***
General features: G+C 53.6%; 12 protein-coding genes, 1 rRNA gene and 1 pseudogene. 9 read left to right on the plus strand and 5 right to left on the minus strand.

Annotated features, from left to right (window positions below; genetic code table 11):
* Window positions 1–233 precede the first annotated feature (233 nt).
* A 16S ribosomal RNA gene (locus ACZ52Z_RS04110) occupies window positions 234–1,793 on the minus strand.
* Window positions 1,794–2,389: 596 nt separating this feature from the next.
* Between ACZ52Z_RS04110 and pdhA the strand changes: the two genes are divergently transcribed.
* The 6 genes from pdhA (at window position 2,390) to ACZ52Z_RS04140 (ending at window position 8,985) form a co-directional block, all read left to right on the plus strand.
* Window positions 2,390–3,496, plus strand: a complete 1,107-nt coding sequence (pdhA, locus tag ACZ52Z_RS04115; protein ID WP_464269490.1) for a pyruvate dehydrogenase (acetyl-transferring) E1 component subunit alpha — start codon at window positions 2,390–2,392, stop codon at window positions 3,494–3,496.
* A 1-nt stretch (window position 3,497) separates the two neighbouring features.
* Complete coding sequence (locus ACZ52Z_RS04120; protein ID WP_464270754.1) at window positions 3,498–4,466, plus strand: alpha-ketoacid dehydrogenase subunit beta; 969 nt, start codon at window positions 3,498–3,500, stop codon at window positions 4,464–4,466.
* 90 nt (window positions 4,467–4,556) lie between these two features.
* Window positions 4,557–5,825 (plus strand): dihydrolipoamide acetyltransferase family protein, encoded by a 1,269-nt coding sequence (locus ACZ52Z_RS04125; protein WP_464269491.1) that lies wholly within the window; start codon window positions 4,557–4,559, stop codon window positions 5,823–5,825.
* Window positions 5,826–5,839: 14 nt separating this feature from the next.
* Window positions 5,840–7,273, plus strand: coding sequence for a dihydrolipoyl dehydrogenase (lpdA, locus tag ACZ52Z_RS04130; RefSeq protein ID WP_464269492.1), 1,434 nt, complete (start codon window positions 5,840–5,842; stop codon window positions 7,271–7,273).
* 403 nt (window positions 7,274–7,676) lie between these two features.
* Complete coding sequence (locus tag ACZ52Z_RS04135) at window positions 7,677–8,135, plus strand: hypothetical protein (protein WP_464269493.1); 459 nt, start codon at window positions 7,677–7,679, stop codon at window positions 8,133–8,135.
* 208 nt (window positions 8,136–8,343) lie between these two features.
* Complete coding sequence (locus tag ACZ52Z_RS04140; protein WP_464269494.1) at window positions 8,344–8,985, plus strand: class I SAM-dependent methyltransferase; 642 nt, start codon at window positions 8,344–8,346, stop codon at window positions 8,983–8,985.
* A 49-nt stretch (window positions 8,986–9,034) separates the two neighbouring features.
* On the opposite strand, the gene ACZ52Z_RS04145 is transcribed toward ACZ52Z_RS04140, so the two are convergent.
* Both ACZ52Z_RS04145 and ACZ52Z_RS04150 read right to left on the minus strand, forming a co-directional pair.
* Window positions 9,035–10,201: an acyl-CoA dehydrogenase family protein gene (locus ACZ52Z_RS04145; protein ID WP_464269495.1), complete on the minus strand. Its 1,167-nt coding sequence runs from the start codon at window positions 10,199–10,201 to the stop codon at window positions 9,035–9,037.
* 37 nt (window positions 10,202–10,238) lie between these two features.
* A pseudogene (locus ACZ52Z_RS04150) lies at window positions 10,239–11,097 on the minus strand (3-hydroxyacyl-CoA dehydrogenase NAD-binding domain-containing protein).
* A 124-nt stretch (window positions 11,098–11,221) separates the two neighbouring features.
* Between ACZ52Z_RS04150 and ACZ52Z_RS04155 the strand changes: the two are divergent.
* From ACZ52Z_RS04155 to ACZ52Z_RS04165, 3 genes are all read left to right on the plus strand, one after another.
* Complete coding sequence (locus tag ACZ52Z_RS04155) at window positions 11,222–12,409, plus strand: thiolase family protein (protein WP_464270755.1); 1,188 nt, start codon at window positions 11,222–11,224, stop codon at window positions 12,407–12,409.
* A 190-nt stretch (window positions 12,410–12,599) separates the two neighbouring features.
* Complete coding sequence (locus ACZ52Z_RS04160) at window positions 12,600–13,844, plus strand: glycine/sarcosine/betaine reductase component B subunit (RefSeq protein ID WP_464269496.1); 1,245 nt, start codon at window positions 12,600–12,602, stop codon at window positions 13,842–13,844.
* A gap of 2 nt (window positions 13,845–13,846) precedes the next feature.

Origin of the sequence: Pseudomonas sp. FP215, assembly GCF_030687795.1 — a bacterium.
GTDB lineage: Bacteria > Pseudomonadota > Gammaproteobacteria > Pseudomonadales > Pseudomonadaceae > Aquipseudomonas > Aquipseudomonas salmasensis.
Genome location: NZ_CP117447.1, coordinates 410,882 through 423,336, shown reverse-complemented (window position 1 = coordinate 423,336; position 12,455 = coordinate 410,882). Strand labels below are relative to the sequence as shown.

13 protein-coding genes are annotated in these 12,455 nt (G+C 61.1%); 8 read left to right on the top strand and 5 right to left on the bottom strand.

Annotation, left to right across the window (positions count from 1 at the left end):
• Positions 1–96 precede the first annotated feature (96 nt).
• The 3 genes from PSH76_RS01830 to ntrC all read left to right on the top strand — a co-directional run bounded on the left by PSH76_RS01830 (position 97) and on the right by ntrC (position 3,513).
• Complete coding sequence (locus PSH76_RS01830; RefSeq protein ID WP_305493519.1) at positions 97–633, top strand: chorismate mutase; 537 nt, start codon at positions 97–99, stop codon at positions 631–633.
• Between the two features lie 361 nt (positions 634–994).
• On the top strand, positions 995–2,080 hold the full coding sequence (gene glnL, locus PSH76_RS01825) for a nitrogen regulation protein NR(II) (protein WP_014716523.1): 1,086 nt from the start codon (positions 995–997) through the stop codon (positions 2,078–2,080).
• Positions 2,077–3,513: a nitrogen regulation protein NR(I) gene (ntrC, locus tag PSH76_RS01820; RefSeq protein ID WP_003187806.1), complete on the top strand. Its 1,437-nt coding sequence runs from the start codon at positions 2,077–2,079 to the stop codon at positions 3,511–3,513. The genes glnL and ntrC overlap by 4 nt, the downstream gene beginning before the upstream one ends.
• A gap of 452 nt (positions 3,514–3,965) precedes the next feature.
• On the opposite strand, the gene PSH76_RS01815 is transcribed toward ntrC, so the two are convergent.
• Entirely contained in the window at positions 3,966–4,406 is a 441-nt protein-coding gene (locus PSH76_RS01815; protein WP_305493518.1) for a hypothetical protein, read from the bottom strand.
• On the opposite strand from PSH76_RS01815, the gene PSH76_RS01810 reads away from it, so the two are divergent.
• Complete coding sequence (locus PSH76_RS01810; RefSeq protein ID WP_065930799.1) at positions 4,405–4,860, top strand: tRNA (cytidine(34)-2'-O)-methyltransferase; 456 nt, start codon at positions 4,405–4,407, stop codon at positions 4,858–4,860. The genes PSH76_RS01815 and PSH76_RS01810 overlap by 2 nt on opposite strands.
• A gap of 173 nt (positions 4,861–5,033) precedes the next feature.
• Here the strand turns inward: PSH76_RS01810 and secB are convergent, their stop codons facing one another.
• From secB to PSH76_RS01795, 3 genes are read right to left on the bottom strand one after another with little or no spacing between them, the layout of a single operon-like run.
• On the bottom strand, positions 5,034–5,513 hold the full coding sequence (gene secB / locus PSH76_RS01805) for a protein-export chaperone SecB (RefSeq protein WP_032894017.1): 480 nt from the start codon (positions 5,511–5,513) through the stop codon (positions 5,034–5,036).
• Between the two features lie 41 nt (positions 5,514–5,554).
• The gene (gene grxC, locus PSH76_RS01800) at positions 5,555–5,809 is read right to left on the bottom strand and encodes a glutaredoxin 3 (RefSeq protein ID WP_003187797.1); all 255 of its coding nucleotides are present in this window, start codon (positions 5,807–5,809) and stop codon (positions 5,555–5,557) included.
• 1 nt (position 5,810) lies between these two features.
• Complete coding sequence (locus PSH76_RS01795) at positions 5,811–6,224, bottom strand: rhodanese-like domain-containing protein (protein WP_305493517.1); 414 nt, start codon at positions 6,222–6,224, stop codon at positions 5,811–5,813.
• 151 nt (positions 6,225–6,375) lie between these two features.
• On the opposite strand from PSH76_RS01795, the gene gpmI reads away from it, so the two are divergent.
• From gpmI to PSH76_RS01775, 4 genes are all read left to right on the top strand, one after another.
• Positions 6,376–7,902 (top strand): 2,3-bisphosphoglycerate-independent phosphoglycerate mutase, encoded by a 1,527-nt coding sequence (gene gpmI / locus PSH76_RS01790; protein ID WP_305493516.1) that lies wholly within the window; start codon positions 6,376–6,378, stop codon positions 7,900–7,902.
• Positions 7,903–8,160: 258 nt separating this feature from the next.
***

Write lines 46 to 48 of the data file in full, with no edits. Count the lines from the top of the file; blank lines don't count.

• On the opposite strand from PSH76_RS01815, the gene PSH76_RS01810 reads away from it, so the two are divergent.
• Complete coding sequence (locus PSH76_RS01810; RefSeq protein ID WP_065930799.1) at positions 4,405–4,860, top strand: tRNA (cytidine(34)-2'-O)-methyltransferase; 456 nt, start codon at positions 4,405–4,407, stop codon at positions 4,858–4,860. The genes PSH76_RS01815 and PSH76_RS01810 overlap by 2 nt on opposite strands.
• A gap of 173 nt (positions 4,861–5,033) precedes the next feature.